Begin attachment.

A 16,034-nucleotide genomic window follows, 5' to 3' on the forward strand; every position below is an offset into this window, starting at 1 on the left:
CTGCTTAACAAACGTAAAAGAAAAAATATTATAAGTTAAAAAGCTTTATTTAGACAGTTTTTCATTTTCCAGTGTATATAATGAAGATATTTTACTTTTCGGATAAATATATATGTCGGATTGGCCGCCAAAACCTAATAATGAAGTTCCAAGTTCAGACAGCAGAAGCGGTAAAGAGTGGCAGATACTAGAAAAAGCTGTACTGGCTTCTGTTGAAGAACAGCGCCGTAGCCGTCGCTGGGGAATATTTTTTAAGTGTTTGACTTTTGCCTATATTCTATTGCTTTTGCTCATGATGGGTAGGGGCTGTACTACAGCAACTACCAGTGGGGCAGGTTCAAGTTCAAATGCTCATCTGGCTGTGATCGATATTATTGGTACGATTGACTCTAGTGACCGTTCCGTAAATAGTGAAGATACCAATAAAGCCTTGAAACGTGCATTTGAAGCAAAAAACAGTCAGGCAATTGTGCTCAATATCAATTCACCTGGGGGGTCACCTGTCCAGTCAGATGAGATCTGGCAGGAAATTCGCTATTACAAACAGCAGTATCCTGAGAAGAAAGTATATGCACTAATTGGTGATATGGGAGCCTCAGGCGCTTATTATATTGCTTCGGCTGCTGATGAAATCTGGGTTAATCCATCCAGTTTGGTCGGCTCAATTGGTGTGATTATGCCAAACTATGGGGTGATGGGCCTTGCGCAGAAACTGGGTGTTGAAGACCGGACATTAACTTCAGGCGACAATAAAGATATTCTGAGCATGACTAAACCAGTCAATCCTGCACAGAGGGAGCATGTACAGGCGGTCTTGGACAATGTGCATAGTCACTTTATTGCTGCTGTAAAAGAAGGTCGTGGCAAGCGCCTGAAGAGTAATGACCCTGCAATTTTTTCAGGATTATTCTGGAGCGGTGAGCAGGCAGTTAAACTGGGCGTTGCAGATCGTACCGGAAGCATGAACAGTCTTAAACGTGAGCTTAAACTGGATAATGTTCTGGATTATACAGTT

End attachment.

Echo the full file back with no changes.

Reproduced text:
A 16,034-nucleotide genomic window follows, 5' to 3' on the forward strand; every position below is an offset into this window, starting at 1 on the left:
CTGCTTAACAAACGTAAAAGAAAAAATATTATAAGTTAAAAAGCTTTATTTAGACAGTTTTTCATTTTCCAGTGTATATAATGAAGATATTTTACTTTTCGGATAAATATATATGTCGGATTGGCCGCCAAAACCTAATAATGAAGTTCCAAGTTCAGACAGCAGAAGCGGTAAAGAGTGGCAGATACTAGAAAAAGCTGTACTGGCTTCTGTTGAAGAACAGCGCCGTAGCCGTCGCTGGGGAATATTTTTTAAGTGTTTGACTTTTGCCTATATTCTATTGCTTTTGCTCATGATGGGTAGGGGCTGTACTACAGCAACTACCAGTGGGGCAGGTTCAAGTTCAAATGCTCATCTGGCTGTGATCGATATTATTGGTACGATTGACTCTAGTGACCGTTCCGTAAATAGTGAAGATACCAATAAAGCCTTGAAACGTGCATTTGAAGCAAAAAACAGTCAGGCAATTGTGCTCAATATCAATTCACCTGGGGGGTCACCTGTCCAGTCAGATGAGATCTGGCAGGAAATTCGCTATTACAAACAGCAGTATCCTGAGAAGAAAGTATATGCACTAATTGGTGATATGGGAGCCTCAGGCGCTTATTATATTGCTTCGGCTGCTGATGAAATCTGGGTTAATCCATCCAGTTTGGTCGGCTCAATTGGTGTGATTATGCCAAACTATGGGGTGATGGGCCTTGCGCAGAAACTGGGTGTTGAAGACCGGACATTAACTTCAGGCGACAATAAAGATATTCTGAGCATGACTAAACCAGTCAATCCTGCACAGAGGGAGCATGTACAGGCGGTCTTGGACAATGTGCATAGTCACTTTATTGCTGCTGTAAAAGAAGGTCGTGGCAAGCGCCTGAAGAGTAATGACCCTGCAATTTTTTCAGGATTATTCTGGAGCGGTGAGCAGGCAGTTAAACTGGGCGTTGCAGATCGTACCGGAAGCATGAACAGTCTTAAACGTGAGCTTAAACTGGATAATGTTCTGGATTATACAGTT